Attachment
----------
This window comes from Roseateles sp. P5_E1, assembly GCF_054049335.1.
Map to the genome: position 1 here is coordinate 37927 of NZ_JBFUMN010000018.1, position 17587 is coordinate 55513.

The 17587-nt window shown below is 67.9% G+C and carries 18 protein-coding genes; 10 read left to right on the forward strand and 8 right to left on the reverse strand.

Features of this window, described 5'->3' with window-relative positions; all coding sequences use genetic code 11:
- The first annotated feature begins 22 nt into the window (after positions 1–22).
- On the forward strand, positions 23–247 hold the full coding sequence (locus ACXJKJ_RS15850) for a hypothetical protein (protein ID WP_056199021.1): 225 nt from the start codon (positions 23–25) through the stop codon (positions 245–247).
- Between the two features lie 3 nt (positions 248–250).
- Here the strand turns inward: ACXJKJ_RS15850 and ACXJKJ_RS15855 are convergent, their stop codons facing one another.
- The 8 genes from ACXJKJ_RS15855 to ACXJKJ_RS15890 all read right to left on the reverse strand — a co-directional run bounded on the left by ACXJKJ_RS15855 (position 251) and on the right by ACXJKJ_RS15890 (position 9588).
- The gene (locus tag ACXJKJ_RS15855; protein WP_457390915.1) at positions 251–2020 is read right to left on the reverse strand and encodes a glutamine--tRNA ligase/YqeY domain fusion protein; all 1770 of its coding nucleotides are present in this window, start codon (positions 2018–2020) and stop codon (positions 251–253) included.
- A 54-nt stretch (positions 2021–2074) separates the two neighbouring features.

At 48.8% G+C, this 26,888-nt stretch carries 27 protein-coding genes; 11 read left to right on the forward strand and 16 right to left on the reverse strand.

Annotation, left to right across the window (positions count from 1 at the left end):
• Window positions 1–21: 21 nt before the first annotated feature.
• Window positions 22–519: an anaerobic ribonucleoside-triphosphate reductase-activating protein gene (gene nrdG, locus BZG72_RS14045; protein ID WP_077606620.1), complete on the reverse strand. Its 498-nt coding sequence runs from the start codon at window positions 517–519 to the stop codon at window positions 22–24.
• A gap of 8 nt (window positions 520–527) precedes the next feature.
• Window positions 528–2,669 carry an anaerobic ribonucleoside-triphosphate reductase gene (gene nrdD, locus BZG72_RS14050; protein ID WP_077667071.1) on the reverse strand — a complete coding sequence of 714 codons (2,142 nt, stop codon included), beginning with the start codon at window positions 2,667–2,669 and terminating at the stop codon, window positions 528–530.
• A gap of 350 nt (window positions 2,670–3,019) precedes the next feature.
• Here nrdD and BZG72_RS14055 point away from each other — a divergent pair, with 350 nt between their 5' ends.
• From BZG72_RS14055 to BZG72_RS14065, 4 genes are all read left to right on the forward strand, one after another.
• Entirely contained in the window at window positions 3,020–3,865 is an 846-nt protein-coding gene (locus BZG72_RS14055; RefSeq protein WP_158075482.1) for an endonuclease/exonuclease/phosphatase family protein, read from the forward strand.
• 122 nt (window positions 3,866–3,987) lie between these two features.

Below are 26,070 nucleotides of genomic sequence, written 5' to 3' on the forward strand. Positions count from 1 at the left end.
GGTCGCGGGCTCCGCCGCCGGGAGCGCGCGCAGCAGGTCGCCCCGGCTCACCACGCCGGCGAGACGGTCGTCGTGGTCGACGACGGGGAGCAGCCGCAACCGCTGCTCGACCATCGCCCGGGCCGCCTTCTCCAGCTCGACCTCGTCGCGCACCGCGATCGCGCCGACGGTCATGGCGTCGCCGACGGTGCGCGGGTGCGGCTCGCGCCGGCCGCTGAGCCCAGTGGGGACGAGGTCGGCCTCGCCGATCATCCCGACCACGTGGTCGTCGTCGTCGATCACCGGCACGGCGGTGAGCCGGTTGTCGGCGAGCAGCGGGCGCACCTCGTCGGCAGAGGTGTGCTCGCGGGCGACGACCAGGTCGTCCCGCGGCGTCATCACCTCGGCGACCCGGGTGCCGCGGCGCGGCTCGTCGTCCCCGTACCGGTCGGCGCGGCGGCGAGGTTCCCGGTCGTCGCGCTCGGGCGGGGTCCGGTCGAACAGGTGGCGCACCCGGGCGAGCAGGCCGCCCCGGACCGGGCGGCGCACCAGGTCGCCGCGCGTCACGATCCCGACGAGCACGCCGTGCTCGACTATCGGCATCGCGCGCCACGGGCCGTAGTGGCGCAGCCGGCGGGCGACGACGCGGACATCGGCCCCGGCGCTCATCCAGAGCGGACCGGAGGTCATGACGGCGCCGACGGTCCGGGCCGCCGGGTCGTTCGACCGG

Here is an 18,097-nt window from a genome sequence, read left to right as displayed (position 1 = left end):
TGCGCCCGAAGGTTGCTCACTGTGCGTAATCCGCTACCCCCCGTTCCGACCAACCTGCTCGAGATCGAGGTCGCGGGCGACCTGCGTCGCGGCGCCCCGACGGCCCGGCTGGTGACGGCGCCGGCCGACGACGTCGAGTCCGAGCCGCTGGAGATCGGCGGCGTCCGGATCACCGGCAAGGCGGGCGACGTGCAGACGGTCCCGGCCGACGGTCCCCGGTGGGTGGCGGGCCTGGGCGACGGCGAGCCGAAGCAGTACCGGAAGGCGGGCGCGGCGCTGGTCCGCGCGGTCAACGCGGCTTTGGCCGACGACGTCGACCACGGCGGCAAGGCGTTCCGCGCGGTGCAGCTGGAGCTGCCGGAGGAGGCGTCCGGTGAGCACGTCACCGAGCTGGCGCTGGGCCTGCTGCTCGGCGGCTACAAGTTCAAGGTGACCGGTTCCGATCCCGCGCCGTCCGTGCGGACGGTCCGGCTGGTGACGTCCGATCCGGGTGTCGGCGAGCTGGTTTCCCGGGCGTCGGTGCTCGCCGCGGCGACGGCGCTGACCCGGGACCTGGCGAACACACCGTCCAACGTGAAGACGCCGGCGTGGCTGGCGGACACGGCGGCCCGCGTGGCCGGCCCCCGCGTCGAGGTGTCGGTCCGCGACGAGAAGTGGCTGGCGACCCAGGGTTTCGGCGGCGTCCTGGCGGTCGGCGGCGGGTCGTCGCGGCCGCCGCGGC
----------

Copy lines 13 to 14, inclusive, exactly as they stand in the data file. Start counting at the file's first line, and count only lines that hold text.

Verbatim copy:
Annotation, left to right across the window (positions count from 1 at the left end):
• Window positions 1–21: 21 nt before the first annotated feature.